The Quarterly of the Texas State Historical Association, Volume 5, July 1901 - April, 1902 Page: 51
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Dr. Rufus C. Burleson. 51
to a young lawyer's life, it is reasonable to say that but for his
work at Mayhew Prairie he never would have engaged in teaching,
and that disposition to instruct the young which afterward became
in him an overweening, consuming desire would never have been
formed; and, if it had not, the university at Waco, for which he
did so much, might have gone like many other institutions of
learning in the State, and never attained its present splendid pro-
He taught in Mississippi from 1842 to 1845, then tendered his
resignation, returned to his home, and in 1846 entered the Western
Baptist Theological Seminary at Covington, Ky. He finished the
course and received his diploma at this seminary June 21, 184"7,
and while yet standing within the shadow of the walls of his alma
mater, surrounded by preceptors and class-mates, he raised his
boyish face toward the skies, stretched his arms to the West, with
both eyes closed as if to shut out the world, and said: "This day
I solemnly consecrate my life to Texas."
How well this resolution was executed, and what a potent power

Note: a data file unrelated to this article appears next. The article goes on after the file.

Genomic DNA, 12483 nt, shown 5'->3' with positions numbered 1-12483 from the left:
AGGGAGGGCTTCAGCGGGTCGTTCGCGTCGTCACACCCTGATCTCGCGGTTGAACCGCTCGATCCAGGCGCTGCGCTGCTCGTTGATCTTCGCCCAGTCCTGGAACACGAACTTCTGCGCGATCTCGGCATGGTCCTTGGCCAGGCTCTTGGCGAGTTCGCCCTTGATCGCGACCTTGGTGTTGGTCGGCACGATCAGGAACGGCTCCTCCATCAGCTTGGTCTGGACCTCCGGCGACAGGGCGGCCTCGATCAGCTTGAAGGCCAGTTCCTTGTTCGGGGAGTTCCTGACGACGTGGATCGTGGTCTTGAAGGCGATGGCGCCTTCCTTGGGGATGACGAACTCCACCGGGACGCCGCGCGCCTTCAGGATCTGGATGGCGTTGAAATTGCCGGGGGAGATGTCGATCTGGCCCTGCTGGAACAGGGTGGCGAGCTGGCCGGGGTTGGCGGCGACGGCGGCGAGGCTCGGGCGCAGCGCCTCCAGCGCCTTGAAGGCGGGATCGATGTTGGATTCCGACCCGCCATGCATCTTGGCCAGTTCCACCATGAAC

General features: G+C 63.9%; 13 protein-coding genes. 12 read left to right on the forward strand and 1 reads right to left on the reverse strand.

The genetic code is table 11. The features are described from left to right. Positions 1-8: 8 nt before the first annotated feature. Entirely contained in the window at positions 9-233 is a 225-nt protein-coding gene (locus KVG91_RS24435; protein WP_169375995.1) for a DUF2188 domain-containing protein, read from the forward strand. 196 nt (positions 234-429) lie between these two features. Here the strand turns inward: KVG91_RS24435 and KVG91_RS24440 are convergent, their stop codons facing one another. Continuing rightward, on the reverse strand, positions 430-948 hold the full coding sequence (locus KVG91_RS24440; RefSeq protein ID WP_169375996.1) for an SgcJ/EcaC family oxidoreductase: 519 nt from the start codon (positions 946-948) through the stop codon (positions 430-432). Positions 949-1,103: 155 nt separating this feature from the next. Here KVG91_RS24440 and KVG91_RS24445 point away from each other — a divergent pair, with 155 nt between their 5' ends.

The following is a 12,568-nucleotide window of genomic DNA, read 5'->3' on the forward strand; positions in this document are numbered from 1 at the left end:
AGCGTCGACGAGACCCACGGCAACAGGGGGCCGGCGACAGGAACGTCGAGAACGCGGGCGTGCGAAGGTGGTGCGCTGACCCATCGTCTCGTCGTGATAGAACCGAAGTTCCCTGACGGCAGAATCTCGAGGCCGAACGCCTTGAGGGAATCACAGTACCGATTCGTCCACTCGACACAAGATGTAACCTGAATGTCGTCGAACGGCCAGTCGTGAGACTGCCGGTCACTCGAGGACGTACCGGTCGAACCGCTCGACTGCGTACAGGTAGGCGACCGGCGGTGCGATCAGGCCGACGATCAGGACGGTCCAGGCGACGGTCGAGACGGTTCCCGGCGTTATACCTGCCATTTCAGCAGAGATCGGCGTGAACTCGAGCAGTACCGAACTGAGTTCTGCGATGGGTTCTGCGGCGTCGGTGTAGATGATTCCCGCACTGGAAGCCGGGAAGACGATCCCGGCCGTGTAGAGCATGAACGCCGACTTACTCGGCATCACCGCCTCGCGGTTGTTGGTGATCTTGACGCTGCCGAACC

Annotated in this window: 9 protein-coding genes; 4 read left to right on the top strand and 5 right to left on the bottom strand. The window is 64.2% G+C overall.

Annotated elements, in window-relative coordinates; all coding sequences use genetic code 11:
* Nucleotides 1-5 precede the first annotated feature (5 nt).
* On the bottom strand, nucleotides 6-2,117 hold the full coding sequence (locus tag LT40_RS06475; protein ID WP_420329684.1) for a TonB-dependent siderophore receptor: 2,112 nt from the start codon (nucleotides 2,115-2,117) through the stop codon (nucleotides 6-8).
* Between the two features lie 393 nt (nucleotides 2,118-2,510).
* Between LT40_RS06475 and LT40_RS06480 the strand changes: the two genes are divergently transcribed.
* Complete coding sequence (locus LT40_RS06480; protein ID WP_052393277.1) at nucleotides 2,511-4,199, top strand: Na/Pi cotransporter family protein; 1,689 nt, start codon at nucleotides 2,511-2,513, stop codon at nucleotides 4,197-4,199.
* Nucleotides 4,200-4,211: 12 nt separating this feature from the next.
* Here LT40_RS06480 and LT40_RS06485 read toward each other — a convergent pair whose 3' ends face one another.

Dr. Burleson has been for more than a half century in the moral,
educational, and material development of Texas, every page recit-
ing the history of this State tells unmistakably. With him a reso-
lution was much more than mere words, for both principle and
sentiment were involved.
He offered his services as missionary to Texas to the missionary
board of the Southern Baptist Convention, they were accepted,
and he was assigned as missionary pastor to a small church in the
frontier village of Gonzales. He spent some time before fixing a
date for his departure in the study of the history of Texas and its
people, and reviewing the lives of eminent pioneers, who had
founded governments, churches, and great institutions of learning,
that all mistakes might be as far as possible avoided in his field
He left Covington for Texas in the fall of 1847, and while at
his father's house, near Decatur, en route, for a last visit and day
of rest, he was informed that Dr. Wm. M. Tryon, pastor of the
Baptist church at Houston, had died of yellow fever, and he had
been chosen as his successor by both the missionary board and the
church. He was only 24 years old, and felt his inability to take up
the work of this great man; but he often remarked in after life,
Here’s what’s next.
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Texas State Historical Association. The Quarterly of the Texas State Historical Association, Volume 5, July 1901 - April, 1902, periodical, 1902; Austin, Texas. (texashistory.unt.edu/ark:/67531/metapth101021/m1/57/: accessed April 26, 2017), University of North Texas Libraries, The Portal to Texas History, texashistory.unt.edu; crediting Texas State Historical Association.